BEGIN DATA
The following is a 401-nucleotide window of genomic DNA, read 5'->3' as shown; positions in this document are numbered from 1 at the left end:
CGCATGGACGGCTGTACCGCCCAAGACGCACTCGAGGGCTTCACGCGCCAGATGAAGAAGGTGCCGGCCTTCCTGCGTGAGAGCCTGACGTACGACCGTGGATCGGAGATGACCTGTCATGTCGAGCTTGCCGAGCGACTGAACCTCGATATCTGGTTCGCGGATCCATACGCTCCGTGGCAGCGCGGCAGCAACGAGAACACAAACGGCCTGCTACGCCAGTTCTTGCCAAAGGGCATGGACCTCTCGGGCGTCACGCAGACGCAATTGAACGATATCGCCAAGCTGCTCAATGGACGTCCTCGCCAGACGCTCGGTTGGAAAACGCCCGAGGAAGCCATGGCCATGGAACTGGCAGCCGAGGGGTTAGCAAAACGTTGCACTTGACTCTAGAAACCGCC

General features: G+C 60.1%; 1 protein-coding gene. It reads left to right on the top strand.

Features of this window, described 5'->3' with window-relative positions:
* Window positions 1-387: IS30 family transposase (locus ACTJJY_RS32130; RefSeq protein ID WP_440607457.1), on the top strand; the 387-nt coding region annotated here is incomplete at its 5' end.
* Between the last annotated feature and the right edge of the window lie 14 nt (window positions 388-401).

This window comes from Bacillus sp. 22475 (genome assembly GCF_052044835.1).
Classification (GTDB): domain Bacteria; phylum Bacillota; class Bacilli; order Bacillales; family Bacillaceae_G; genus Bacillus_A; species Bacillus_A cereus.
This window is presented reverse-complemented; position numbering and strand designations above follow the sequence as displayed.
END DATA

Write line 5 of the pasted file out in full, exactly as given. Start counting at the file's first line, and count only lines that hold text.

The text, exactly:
* Window positions 1-387: IS30 family transposase (locus ACTJJY_RS32130; RefSeq protein ID WP_440607457.1), on the top strand; the 387-nt coding region annotated here is incomplete at its 5' end.